Printer-friendly version

Miracles Beyond Miracles

As Haiti struggles to recover from January’s devastating earthquake, the boys at Trinity House look forward to a future measured in fragrant loaves of bread.

relationship with a French bakery in Port-au-Prince, and the head baker has offered to help us. And we just got an offer from a French bakery in Boston, with whom we hope to partner,” he says. “They are willing to have their top guy come and apprentice our boys, and also to have them at the bakery in Boston.”

At the beginning, New Life Bakery will start with basics—fresh, nutritious bread to eat and to sell. “We’ll do the best work we can with what we have,” Geilenfeld adds. “We want to be the best bakery we can be.” Bates first visited Haiti with Jacob Golden T’74, D’78, a chaplain at Trinity School in Charlotte, N.C., who introduced her to the St. Joseph Family’s three homes for displaced children.

She was immediately intrigued. “Haiti is a country of great contrast; there are scenes of incredible beauty in the rural and mountain sections, but in the cities, there’s grueling poverty.”

As she experienced those contrasts during her first visit, Bates came home each evening “to an incredibly warm and inviting guesthouse.” Her hosts fed her delicious food and introduced her to local art, music, and dance.

“The St. Joseph Family believes in the role of the arts in helping us embrace the beauty of life and God’s goodness in each of us,” she says. “And no one is more hospitable and welcoming. That’s especially impressive, given the extreme circumstances under which they live their lives—usually on less than $2 a day, and with 80 percent unemployment.”

When Bates takes Duke Divinity students to visit the St. Joseph Family, she says, “We go to explore Mother Teresa’s notion that Christ is present to us in the faces of the poor and suffering. Rather than build schools and repair roofs, we build relationships. We play with and tutor children with handicaps, and visit patients dying of TB and AIDS at hospices and hospitals. The ‘treatment’ we offer is the comfort of our presence and our prayers.”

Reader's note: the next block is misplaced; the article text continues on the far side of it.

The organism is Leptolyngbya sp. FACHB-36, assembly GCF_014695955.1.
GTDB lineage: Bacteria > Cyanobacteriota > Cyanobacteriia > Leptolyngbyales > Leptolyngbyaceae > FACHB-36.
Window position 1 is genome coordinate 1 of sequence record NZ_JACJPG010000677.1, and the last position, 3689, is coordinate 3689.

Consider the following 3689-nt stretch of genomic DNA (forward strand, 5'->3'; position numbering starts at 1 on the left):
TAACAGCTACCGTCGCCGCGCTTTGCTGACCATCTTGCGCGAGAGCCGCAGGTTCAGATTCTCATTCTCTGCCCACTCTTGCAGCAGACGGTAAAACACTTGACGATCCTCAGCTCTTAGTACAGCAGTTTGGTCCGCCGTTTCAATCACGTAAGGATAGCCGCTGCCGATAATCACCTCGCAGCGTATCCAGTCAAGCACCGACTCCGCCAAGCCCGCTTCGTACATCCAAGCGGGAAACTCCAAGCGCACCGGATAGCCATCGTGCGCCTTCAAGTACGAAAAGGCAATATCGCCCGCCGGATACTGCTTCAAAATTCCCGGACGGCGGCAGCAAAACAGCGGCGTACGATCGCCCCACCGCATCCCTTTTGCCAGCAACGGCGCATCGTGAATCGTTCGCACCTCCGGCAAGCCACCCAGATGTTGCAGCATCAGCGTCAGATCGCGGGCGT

After years of visiting Haiti—“Haiti chose me,” she insists—Bates taught herself Kreyol, which is similar to French and widely spoken in Haiti. Though she was unable to take her usual group of students to Haiti over spring break, she hopes to travel there to reconnect with her friends this summer, and will plan a student trip for spring break 2011.

“I want to lay hands on a loaf of bread baked in Nouvo Vi and celebrate the Lord’s Supper,” she says. “It will give me great joy.” 

Debbie Selinsky is a freelance writer who lives in Durham. She previously wrote about the St. Joseph Home for Boys in the Fall 2008 edition of Divinity.

Resurrection Dance Theatre of Haiti Performance:
“Resurrection from the Rubble”

The Resurrection Dance Theatre of Haiti, an internationally recognized dance troupe of orphans, former street children, and former child slaves, will perform at Duke University at 4:00 p.m. on Sept. 19, 2010 to help raise awareness and money for rebuilding in that country. The performers are affiliated with the St. Joseph Family, which was formed under the leadership of Michael Geilenfeld 25 years ago to bring street children into a Christian family setting. Two of the family’s three homes were destroyed in the January earthquake. The performance will be in Reynolds Theater in Duke’s Bryan Center. Tickets are $10 for general admission, and $5 for students and senior citizens. All proceeds will benefit the St. Joseph Family in Haiti. For details, contact Sally Bates, (919) 660-3459.